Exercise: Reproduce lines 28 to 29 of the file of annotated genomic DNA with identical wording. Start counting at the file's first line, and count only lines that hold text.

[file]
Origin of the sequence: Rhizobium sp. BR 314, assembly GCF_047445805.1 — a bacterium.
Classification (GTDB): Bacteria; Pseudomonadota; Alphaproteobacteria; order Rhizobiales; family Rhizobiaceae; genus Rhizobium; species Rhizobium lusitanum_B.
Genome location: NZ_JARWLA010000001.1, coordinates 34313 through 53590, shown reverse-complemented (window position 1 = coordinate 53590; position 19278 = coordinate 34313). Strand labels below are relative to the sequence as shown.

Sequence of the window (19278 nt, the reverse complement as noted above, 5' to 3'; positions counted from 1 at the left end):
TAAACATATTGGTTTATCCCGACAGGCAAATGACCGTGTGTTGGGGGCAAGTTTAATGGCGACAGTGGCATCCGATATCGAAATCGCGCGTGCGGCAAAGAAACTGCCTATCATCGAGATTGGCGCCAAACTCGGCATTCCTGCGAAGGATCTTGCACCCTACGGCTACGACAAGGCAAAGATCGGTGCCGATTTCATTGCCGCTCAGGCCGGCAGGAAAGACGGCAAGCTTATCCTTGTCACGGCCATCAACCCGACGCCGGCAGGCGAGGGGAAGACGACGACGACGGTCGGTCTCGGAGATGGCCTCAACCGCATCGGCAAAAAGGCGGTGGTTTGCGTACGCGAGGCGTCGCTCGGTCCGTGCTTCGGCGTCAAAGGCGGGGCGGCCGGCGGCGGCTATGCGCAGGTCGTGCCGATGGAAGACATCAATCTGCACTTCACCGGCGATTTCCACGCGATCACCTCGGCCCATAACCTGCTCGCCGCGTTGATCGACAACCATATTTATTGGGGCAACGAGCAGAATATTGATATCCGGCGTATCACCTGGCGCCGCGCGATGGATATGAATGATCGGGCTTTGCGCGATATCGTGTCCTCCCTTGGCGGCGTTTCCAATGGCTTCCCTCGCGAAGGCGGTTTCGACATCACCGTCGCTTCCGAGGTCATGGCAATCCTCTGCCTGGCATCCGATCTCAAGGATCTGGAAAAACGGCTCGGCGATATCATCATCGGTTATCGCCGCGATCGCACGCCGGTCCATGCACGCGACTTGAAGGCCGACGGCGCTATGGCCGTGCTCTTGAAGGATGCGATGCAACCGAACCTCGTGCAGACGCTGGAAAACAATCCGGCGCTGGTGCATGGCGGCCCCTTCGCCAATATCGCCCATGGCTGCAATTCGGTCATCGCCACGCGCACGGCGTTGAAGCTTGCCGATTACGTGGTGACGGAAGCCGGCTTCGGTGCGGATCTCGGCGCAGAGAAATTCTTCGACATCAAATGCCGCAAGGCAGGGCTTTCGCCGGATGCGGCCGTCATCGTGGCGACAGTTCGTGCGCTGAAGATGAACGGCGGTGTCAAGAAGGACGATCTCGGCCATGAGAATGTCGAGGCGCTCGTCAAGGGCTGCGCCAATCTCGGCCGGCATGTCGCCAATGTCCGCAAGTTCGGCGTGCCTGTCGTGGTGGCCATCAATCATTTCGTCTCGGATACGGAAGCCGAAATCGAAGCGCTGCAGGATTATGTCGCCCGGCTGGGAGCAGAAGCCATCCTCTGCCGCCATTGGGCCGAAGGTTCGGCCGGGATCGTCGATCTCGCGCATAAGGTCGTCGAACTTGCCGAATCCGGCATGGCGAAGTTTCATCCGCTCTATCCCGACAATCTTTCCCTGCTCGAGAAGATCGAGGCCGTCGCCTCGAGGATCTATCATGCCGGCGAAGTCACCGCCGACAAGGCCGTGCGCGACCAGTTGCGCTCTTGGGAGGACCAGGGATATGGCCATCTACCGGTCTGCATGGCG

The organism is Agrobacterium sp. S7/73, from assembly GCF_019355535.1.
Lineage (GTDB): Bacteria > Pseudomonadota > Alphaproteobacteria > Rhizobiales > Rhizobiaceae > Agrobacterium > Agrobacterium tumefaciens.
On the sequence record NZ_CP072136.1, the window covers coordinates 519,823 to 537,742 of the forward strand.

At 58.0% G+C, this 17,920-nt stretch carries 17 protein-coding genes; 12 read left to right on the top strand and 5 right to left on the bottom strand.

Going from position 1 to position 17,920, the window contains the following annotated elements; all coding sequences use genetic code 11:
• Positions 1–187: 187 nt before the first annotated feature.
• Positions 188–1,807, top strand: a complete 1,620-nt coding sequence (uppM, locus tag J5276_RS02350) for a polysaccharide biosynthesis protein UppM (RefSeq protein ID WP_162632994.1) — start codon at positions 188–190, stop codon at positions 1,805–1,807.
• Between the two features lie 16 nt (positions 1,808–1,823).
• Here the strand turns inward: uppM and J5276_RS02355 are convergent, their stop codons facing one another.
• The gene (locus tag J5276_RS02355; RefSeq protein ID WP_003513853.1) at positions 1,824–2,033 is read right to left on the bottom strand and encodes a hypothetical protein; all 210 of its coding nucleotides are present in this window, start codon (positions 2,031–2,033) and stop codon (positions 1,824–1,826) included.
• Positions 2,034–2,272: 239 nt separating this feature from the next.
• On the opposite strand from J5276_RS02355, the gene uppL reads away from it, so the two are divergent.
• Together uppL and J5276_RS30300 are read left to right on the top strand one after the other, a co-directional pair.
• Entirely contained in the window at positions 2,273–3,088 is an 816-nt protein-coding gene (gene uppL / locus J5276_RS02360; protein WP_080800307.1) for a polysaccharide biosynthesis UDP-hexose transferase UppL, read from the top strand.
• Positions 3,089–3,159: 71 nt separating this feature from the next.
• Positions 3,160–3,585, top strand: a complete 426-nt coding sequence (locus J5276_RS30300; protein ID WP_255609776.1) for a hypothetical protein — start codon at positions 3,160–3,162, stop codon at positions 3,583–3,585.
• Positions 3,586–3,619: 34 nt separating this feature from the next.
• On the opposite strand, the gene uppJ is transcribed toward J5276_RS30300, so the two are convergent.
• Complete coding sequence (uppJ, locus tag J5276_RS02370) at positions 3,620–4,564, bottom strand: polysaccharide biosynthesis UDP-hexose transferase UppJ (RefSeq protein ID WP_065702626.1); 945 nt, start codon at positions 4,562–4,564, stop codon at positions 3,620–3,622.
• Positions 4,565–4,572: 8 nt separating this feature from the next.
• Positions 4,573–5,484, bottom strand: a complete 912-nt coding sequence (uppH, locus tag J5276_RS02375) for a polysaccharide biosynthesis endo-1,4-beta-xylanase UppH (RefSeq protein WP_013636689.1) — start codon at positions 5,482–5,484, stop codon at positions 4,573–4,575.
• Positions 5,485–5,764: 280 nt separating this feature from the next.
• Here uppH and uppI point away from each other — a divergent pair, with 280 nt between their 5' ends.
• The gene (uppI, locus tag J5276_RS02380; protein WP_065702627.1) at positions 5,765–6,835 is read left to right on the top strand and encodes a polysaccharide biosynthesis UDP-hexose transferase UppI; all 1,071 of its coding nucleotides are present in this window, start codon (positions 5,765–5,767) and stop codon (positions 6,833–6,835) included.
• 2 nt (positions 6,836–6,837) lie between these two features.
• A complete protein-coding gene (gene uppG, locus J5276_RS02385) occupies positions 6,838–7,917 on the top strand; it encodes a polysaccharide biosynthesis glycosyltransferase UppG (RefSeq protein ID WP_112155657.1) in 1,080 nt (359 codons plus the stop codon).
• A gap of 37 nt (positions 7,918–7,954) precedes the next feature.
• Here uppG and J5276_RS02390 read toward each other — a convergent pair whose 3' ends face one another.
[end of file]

• Here uppH and uppI point away from each other — a divergent pair, with 280 nt between their 5' ends.
• The gene (uppI, locus tag J5276_RS02380; protein WP_065702627.1) at positions 5,765–6,835 is read left to right on the top strand and encodes a polysaccharide biosynthesis UDP-hexose transferase UppI; all 1,071 of its coding nucleotides are present in this window, start codon (positions 5,765–5,767) and stop codon (positions 6,833–6,835) included.